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Protect Big Creek Lake! Wash Your Boat to Stop Aquatic Hitchhikers.

Aquatic Invasive Species (AIS) are living organisms existing inside an environment where the species does not naturally occur in the ecosystem. These organisms can be found within marine waters, estuaries and inland locations. AIS negatively affects the quality of life and biodiversity of the indigenous environment in which it exists. Furthermore, these nuisances have the capacity to cause damage to the health of the environment and the economy. These invasive species interfere with outdoor recreational experiences and can have a long-lasting adverse effect on routine life.

Giant Salvinia is an AIS that disrupted the waters of Big Creek Lake in 2021. Big Creek Lake is a man-made reservoir, constructed in 1952, that holds 17 billion gallons of drinking water for our community. The lake is consistently filled with water from local creeks, streams and groundwater in Mobile County. This watershed is a critical feature of our water system and it must be protected. Giant Salvinia is a free-floating aquatic plant native to Brazil. Its leaves float on the surface of the water with submerged root structures. This plant grows in clusters developing into dense floating mats that can double in size within four to ten days, making it a threatening invader. These mats can deplete oxygen needed for native wildlife and restrict natural sunlight penetration. Overall, this plant provides no value in our local ecosystem and is considered a highly undesirable species. 

AIS like Giant Salvinia creates havoc amongst local environments, hindering wildlife conservation efforts, recreational activities and the economic values of communities that rely on active lakes, rivers, estuaries and oceans to be sustained. AIS compromises America's legacy by altering the use of our waters. For example, fundamental disruptions of these natural habitats can cause interference in the areas accommodated for human recreational activities and more. Breeding areas can become limited— forcing inhabitants into areas that are typically inhospitable or hostile. Across the nation, these nuisances cause tremendous economical damage each year.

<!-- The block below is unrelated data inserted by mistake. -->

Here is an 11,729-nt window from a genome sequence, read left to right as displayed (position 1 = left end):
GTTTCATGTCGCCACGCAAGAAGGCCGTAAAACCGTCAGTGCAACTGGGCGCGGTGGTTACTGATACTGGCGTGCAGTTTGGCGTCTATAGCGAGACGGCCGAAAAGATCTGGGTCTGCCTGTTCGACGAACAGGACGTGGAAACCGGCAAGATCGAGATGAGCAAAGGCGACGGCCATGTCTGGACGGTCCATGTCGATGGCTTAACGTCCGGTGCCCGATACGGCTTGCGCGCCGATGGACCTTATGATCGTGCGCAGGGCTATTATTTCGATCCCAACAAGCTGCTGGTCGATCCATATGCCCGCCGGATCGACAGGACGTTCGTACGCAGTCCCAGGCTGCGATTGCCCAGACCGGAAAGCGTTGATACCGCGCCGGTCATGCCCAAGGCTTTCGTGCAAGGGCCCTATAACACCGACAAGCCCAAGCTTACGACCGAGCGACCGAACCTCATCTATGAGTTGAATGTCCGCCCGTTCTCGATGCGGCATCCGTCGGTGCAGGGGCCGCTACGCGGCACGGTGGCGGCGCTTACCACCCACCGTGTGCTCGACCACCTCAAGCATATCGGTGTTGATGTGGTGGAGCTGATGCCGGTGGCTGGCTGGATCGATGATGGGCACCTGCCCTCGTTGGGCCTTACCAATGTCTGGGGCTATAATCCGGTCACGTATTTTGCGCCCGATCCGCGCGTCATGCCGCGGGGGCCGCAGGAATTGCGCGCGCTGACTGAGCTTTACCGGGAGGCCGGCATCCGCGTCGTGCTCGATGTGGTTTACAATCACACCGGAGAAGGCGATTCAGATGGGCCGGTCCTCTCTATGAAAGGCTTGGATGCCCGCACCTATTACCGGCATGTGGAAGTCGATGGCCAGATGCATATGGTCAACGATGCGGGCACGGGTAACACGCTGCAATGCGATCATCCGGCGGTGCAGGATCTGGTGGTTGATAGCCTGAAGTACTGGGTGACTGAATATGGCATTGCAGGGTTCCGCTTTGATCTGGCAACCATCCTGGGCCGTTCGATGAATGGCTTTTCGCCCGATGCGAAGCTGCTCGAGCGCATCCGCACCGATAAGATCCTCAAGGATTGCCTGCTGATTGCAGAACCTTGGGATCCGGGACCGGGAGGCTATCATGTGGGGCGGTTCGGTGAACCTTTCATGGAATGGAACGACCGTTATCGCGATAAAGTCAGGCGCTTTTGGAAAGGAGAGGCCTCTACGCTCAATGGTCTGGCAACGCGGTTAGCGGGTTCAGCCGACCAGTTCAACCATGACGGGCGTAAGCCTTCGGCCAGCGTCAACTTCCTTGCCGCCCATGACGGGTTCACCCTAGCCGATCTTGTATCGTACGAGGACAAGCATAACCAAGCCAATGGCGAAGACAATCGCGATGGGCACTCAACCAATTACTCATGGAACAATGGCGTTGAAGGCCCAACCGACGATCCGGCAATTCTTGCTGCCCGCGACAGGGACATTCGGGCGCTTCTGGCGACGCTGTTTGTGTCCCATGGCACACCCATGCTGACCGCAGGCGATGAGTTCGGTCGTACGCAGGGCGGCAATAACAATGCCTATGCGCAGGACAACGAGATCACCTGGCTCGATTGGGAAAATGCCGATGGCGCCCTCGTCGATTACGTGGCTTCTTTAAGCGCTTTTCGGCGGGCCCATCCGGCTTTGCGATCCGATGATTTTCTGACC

However, Mobile Area Water and Sewer System has been busy establishing a working method to protect Big Creek Lake. A new boat wash at Fox Landing at Big Creek Lake was designed with the intent to minimize the spread of AIS with a communal, cooperative effort to reach the best results to protect our aquatic resources and opportunities. The boat wash will serve as a stopping point for boating enthusiasts to clean, drain and dry their boats when entering and exiting water access to aid in MAWSS’ efforts to stop aquatic hitchhikers.

Natural resource agencies and the boating industry have a shared responsibility and objective of getting boaters out to appreciate and enjoy waters across our nation. Boating activities are being jeopardized by the distribution of AIS. These species, establishing themselves in our waters, restrict natural resource opportunities. For example, plants and wildlife struggle to thrive as water quality deteriorates and fishing space becomes limited. 

Boating activities are one way AIS are spread throughout bodies of water. Significant efforts are being made by essential partners to help boaters understand the necessity of the boat wash and how to intentionally stop the spread of these species.

It’s important to utilize this process to ensure no further distribution of AIS:

  1. CLEAN off evident aquatic life such as animals, plants and sludge from all boats and equipment used before and after exiting the water.
  2. Rinse all boat equipment and boat hulls with high-pressure water.
  3. Rinse the internal cavity of the boat with low-pressure water (120°F).
  4. Flush engine with hot water (120°F) for 2 minutes.
  5. DRAIN livewell, bilge, motor and all devices containing water before leaving the water.
  6. For ANGLERS, the additional step of DISPOSE is recommended:
  7. DISPOSE of unused bait, worms and fish parts in the trash. Never discard live fish or organisms from one body of water into another.


Together these steps substantially reduce the possibility of spreading AIS into other environments. 

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